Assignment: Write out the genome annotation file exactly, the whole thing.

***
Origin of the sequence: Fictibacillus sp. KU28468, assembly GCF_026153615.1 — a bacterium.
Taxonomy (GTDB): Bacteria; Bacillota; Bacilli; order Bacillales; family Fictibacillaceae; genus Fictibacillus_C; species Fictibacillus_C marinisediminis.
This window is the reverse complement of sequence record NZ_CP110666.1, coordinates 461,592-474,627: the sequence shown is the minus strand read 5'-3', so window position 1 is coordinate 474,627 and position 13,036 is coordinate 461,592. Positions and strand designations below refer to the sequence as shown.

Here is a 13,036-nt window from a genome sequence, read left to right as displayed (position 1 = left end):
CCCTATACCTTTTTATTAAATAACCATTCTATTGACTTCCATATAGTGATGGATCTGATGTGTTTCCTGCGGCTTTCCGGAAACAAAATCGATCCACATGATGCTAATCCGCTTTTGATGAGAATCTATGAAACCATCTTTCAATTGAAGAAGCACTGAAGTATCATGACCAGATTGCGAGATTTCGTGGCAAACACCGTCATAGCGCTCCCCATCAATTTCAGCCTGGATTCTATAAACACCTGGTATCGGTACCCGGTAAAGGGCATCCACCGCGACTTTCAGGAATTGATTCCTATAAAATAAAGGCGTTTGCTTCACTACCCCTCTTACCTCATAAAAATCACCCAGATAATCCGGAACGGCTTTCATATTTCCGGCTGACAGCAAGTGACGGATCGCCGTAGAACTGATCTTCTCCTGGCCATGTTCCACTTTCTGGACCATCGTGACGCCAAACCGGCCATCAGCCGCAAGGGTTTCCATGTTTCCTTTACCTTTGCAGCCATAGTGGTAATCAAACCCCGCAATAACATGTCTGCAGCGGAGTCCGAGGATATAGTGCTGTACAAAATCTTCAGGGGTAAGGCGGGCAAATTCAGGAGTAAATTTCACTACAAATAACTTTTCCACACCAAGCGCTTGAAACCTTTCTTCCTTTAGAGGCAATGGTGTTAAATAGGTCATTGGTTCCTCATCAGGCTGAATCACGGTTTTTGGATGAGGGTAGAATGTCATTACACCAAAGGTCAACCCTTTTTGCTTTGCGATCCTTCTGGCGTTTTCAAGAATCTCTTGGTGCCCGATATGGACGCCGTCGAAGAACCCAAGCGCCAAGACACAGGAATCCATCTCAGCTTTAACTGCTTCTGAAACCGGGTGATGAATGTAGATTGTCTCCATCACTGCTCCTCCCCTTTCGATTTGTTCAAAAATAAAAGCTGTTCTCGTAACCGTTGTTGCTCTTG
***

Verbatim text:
Origin of the sequence: Fictibacillus sp. KU28468, assembly GCF_026153615.1 — a bacterium.
Taxonomy (GTDB): Bacteria; Bacillota; Bacilli; order Bacillales; family Fictibacillaceae; genus Fictibacillus_C; species Fictibacillus_C marinisediminis.
This window is the reverse complement of sequence record NZ_CP110666.1, coordinates 461,592-474,627: the sequence shown is the minus strand read 5'-3', so window position 1 is coordinate 474,627 and position 13,036 is coordinate 461,592. Positions and strand designations below refer to the sequence as shown.

Here is a 13,036-nt window from a genome sequence, read left to right as displayed (position 1 = left end):
CCCTATACCTTTTTATTAAATAACCATTCTATTGACTTCCATATAGTGATGGATCTGATGTGTTTCCTGCGGCTTTCCGGAAACAAAATCGATCCACATGATGCTAATCCGCTTTTGATGAGAATCTATGAAACCATCTTTCAATTGAAGAAGCACTGAAGTATCATGACCAGATTGCGAGATTTCGTGGCAAACACCGTCATAGCGCTCCCCATCAATTTCAGCCTGGATTCTATAAACACCTGGTATCGGTACCCGGTAAAGGGCATCCACCGCGACTTTCAGGAATTGATTCCTATAAAATAAAGGCGTTTGCTTCACTACCCCTCTTACCTCATAAAAATCACCCAGATAATCCGGAACGGCTTTCATATTTCCGGCTGACAGCAAGTGACGGATCGCCGTAGAACTGATCTTCTCCTGGCCATGTTCCACTTTCTGGACCATCGTGACGCCAAACCGGCCATCAGCCGCAAGGGTTTCCATGTTTCCTTTACCTTTGCAGCCATAGTGGTAATCAAACCCCGCAATAACATGTCTGCAGCGGAGTCCGAGGATATAGTGCTGTACAAAATCTTCAGGGGTAAGGCGGGCAAATTCAGGAGTAAATTTCACTACAAATAACTTTTCCACACCAAGCGCTTGAAACCTTTCTTCCTTTAGAGGCAATGGTGTTAAATAGGTCATTGGTTCCTCATCAGGCTGAATCACGGTTTTTGGATGAGGGTAGAATGTCATTACACCAAAGGTCAACCCTTTTTGCTTTGCGATCCTTCTGGCGTTTTCAAGAATCTCTTGGTGCCCGATATGGACGCCGTCGAAGAACCCAAGCGCCAAGACACAGGAATCCATCTCAGCTTTAACTGCTTCTGAAACCGGGTGATGAATGTAGATTGTCTCCATCACTGCTCCTCCCCTTTCGATTTGTTCAAAAATAAAAGCTGTTCTCGTAACCGTTGTTGCTCTTG